[Skip to Content]
Access to paid content on this site is currently suspended due to excessive activity being detected from your IP address 54.205.176.107. Please contact the publisher to request reinstatement.
[Skip to Content Landing]
Article
January 19, 1963

COMMUNITY LEADERSHIP IN DISEASE PREVENTION

JAMA. 1963;183(3):202. doi:10.1001/jama.1963.03700030078015

This article is only available in the PDF format. Download the PDF to view the article, as well as its associated figures and tables.

Abstract

With today's specializations in the field of medicine, the private practitioner is concerned primarily with curative rather than preventive medicine. The pressures of practice make it impossible for him to completely fulfill his natural role in disease prevention. The trend of the past 2 decades has been toward the division of community responsibilities, with the field of communicable disease prevention being allocated more and more to governmental and voluntary health organizations with minor consideration of the private physician's role in this field of medicine. The fundamental fact that the private physician is a key member of a community team of health personnel whose job it is to prevent as well as cure disease has been gradually overlooked in most communities. Once in a while, however, an opportunity presents itself for the private physician and the medical society to assume their natural leadership in the community in disease prevention. Such an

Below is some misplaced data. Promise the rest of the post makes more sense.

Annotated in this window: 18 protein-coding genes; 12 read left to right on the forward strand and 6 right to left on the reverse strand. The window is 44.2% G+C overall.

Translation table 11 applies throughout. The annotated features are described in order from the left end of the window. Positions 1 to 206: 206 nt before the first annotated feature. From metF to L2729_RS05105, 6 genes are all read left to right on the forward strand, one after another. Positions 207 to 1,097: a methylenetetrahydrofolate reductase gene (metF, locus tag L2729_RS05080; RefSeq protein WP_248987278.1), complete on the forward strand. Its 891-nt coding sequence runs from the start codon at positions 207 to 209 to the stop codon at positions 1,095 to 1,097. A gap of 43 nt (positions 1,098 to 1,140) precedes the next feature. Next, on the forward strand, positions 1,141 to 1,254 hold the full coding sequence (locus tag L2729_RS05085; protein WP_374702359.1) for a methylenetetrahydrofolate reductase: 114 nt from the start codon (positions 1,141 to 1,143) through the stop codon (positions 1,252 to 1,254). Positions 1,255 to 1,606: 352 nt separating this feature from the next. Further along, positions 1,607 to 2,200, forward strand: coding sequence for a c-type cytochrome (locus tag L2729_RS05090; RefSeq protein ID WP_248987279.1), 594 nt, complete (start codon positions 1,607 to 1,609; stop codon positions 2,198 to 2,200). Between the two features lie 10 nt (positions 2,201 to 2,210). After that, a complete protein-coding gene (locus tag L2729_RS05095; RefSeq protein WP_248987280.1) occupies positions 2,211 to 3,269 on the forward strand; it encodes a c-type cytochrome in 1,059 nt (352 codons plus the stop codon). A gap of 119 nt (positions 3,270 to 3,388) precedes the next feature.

First Page Preview View Large
First page PDF preview
First page PDF preview
×